Mystery in BeijingA top North Korean reportedly traveled to China for more important meetings on Monday. Considering that he — or she — rode on a special train used by former North Korean leader Kim Jong-il for the trip to China and that Beijing offered courteous treatment, the mysterious North Korean pilgrim could be Kim Jong-un, chairman of the Workers’ Party, or his sister Kim Yo-jong. Whoever it may be, the meeting carries great significance as it could herald the beginning of a thaw between North Korea and China after seven years of frozen ties since Kim and Xi took office.
We should pay close attention to the developments as they could affect the Korean Peninsula and any chance of the denuclearization of North Korea. Whatever meetings were held are obviously meant to prepare for an upcoming inter-Korean summit in April and another one between Kim and U.S. President Donald Trump later. We don’t have to worry about such meetings as they could be a positive sign of improved relations between Pyongyang and Beijing. Given the myriad of uncertainties over the North Korean nuclear problem, however, our government must brace for all possibilities.
First of all, Sino-North meetings must not serve as a chance for Beijing to help ease international sanctions on the rogue state. Instead, the meetings should help dissuade Kim from developing nuclear weapons. North Korea’s recent charm offensives owe much to China’s relatively active participation in international sanctions and the Trump administration’s hard-line stance toward Pyongyang. In such a tough environment, North Korea needs to bring China to its side. China also is worried as Seoul, Pyongyang and Washington skipped Beijing and took initiatives over the fate of the peninsula.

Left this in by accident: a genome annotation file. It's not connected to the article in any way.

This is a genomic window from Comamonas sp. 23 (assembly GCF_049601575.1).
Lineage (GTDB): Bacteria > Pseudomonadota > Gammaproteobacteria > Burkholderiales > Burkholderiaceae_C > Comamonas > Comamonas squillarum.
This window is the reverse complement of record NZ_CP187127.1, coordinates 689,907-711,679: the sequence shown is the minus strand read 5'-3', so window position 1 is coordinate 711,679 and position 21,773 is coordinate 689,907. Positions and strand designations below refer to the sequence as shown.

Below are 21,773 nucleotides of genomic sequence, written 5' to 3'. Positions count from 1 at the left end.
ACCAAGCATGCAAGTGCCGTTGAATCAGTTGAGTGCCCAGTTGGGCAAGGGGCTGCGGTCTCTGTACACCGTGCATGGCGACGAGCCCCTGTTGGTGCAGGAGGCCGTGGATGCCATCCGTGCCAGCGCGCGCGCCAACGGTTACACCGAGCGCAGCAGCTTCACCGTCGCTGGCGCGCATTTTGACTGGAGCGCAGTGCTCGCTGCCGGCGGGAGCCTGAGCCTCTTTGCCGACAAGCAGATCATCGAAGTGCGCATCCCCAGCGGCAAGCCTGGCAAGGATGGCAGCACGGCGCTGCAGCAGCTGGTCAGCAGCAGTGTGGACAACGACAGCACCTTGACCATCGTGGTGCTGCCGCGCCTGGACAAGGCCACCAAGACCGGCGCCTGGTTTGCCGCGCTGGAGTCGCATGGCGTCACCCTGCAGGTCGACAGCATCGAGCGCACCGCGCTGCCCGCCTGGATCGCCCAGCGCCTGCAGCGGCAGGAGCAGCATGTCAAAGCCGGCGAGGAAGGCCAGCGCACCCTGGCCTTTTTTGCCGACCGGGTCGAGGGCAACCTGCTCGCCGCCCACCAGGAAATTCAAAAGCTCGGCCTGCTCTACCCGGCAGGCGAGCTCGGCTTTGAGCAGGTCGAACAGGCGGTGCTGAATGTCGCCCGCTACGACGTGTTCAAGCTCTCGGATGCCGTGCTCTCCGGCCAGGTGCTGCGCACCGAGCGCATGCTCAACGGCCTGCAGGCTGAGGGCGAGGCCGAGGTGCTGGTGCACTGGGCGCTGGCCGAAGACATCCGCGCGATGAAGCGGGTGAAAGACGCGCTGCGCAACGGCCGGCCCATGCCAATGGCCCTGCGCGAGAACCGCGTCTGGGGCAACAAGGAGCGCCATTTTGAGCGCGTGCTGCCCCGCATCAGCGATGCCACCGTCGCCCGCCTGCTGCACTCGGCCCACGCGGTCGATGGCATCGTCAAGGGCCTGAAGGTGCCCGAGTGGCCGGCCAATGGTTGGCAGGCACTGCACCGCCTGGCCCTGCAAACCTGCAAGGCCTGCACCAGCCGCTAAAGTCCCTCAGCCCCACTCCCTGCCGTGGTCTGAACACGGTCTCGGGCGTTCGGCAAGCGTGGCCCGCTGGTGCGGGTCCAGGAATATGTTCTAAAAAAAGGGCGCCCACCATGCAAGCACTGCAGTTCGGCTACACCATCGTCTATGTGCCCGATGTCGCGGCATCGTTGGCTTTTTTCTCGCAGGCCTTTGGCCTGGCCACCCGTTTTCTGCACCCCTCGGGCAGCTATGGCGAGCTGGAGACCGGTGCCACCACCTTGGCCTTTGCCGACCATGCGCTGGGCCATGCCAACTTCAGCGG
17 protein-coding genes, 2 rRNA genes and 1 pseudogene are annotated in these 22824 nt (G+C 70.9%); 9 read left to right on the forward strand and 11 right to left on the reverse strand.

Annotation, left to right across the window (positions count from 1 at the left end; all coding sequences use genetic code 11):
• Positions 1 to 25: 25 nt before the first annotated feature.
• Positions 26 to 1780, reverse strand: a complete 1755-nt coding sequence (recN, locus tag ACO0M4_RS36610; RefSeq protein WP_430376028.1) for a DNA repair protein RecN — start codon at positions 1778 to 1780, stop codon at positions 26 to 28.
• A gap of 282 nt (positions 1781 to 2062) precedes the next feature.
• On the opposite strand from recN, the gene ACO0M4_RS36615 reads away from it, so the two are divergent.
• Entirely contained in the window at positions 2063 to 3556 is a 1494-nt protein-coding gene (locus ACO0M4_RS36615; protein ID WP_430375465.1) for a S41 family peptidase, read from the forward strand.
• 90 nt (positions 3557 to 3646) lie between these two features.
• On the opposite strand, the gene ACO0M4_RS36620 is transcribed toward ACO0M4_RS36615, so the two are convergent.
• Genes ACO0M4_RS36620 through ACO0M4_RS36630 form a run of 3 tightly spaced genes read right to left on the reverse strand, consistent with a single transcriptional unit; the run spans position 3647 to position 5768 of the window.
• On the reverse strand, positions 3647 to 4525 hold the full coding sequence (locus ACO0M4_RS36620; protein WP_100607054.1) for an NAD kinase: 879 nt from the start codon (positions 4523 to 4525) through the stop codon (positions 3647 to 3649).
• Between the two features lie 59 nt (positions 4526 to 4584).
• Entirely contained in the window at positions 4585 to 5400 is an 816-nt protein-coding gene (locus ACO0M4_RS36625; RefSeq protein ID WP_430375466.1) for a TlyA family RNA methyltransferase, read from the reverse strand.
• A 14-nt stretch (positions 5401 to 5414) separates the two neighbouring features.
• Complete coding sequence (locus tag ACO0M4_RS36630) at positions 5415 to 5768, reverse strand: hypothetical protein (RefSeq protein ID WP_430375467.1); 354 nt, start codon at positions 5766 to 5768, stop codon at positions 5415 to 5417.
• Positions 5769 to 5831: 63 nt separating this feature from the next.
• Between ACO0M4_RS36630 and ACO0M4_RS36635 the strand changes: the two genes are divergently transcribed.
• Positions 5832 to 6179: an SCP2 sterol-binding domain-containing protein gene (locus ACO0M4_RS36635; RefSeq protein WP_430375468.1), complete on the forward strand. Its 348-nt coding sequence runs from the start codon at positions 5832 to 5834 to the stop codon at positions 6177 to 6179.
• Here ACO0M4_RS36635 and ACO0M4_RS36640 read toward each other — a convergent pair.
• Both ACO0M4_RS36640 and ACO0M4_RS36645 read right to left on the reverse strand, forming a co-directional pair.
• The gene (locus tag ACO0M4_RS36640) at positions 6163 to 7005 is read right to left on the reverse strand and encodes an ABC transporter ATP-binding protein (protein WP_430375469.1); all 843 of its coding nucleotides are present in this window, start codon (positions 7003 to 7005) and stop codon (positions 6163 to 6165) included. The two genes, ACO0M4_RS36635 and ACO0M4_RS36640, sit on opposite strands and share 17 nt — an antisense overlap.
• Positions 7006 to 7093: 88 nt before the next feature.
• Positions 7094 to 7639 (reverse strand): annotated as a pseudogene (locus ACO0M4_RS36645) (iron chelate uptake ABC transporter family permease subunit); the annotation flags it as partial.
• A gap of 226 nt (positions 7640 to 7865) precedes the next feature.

China is increasingly worried that it could be left out. Beijing has underscored the need for it to have a role. But China’s embracing of North Korea once again could lead to a loosening of sanctions. As China did not ease sanctions on North Korea, Kim Jong-un refused to meet Xi’s special envoy Song Tao — head of the International Liaison Department of the Communist Party of China — when he visited Pyongyang last November.
Some diplomatic experts think that the events in Beijing could reflect both countries’ common interests. Our government must be thoroughly prepared for improved ties between Pyongyang and Beijing. At the same time, the government must not provoke China. It must take into account all parties involved — including Russia and Japan — to improve relations with North Korea.
JoongAng Ilbo, March 28, Page 30